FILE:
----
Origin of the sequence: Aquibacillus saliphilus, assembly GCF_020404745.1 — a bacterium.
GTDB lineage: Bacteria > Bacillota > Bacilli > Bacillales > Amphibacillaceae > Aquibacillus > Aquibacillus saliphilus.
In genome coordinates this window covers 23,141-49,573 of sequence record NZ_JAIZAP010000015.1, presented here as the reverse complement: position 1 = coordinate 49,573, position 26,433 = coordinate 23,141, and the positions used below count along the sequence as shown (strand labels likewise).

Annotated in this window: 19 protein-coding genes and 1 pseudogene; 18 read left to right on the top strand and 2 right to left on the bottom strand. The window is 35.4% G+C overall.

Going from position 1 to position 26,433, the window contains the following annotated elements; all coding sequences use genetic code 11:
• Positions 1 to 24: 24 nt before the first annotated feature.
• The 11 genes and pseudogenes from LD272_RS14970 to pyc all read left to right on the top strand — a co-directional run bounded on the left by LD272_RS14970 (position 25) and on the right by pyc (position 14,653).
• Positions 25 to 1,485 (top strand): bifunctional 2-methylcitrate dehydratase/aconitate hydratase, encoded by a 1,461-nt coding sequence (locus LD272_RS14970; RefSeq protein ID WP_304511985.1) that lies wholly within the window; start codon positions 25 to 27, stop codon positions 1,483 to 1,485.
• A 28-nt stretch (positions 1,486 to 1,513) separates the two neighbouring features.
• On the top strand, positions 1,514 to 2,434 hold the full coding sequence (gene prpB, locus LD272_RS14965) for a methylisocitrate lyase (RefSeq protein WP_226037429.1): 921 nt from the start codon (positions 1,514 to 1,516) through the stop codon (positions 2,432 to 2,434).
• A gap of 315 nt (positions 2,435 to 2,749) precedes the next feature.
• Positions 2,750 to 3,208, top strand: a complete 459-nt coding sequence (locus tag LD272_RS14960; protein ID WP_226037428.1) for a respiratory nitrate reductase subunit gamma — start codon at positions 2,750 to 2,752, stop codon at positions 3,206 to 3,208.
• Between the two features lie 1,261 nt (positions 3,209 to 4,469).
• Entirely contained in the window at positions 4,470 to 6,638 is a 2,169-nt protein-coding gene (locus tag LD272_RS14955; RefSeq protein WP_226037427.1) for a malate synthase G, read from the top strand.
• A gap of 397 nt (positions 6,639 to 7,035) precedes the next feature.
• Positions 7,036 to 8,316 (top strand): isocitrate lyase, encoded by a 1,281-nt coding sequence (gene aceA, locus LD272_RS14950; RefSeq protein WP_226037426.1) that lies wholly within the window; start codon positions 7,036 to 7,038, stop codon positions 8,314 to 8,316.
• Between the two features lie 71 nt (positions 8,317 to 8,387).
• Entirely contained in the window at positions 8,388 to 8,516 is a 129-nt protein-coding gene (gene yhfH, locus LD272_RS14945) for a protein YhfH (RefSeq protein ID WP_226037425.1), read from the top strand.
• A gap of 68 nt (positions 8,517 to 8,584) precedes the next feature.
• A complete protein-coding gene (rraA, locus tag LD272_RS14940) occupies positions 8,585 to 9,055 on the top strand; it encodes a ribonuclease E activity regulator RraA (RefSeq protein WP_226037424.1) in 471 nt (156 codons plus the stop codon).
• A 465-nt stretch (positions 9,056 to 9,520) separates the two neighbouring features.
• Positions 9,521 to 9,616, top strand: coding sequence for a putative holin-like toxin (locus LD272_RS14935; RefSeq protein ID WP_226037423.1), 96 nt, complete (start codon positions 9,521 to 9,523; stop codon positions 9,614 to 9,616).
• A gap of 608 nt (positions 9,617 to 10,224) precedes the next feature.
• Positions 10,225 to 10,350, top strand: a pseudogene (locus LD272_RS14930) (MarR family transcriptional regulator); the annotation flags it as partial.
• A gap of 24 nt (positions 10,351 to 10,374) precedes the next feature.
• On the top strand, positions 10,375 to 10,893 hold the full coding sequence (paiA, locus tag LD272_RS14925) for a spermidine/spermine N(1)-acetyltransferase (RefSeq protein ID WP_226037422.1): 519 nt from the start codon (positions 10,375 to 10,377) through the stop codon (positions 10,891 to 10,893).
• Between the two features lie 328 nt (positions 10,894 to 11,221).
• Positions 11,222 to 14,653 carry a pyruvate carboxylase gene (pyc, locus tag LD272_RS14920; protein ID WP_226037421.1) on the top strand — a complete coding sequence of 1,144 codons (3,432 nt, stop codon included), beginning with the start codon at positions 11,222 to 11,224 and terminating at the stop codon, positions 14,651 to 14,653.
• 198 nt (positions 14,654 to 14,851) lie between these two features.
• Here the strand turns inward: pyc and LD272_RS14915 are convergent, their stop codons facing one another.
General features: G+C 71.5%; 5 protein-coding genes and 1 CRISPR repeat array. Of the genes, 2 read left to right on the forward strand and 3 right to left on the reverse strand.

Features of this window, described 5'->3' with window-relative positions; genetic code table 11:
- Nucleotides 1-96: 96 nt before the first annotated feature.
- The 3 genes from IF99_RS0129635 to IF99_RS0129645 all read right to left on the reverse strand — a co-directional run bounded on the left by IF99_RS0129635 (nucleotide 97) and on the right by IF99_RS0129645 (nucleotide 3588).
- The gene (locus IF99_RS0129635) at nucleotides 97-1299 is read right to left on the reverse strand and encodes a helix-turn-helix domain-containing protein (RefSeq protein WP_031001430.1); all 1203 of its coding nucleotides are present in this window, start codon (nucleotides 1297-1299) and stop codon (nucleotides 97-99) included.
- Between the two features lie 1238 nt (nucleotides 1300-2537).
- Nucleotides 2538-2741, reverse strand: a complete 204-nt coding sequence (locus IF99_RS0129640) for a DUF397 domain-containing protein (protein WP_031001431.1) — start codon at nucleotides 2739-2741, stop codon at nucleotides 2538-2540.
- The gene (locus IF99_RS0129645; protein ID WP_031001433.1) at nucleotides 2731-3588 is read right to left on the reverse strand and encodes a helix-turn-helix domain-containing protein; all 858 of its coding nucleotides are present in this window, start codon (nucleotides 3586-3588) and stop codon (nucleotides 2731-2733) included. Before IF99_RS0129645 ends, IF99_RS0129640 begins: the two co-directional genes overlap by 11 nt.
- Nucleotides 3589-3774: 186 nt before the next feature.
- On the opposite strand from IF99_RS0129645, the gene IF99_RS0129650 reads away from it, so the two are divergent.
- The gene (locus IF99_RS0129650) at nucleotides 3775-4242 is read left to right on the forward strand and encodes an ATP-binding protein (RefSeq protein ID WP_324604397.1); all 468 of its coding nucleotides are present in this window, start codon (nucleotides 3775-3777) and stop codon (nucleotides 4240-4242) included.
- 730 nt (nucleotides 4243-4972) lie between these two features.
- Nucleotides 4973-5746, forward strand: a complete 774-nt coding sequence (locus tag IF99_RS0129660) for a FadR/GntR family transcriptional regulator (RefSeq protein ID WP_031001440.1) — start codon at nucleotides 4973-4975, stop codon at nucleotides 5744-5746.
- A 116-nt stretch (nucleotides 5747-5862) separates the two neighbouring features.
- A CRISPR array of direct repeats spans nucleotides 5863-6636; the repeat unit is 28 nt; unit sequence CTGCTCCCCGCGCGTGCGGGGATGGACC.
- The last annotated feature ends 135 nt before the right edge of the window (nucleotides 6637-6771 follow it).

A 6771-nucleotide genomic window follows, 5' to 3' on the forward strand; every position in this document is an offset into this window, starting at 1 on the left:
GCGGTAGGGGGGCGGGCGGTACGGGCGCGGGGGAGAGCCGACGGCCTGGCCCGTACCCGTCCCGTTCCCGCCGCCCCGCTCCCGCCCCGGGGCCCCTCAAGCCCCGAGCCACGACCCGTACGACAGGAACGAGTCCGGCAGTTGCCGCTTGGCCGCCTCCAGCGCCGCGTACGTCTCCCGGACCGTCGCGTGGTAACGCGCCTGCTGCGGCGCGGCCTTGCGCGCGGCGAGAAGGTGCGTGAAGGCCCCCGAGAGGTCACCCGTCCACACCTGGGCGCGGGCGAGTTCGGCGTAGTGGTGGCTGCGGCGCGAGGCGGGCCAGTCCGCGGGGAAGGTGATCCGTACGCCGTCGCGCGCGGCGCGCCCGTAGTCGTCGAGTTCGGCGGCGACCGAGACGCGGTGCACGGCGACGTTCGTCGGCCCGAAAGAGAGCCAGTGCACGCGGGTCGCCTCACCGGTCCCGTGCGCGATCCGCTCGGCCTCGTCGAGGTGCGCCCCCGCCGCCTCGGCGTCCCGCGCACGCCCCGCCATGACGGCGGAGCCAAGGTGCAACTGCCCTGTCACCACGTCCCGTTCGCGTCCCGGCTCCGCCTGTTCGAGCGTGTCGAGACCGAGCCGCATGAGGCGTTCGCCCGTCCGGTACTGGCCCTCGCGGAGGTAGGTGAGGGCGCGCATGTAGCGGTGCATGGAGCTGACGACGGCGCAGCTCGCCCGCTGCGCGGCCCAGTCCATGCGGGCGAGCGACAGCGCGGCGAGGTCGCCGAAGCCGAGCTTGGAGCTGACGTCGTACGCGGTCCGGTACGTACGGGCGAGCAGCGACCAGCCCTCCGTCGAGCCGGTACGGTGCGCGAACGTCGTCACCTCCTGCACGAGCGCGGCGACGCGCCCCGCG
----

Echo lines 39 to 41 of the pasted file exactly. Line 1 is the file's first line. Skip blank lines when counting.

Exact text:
- Nucleotides 3589-3774: 186 nt before the next feature.
- On the opposite strand from IF99_RS0129645, the gene IF99_RS0129650 reads away from it, so the two are divergent.
- The gene (locus IF99_RS0129650) at nucleotides 3775-4242 is read left to right on the forward strand and encodes an ATP-binding protein (RefSeq protein ID WP_324604397.1); all 468 of its coding nucleotides are present in this window, start codon (nucleotides 3775-3777) and stop codon (nucleotides 4240-4242) included.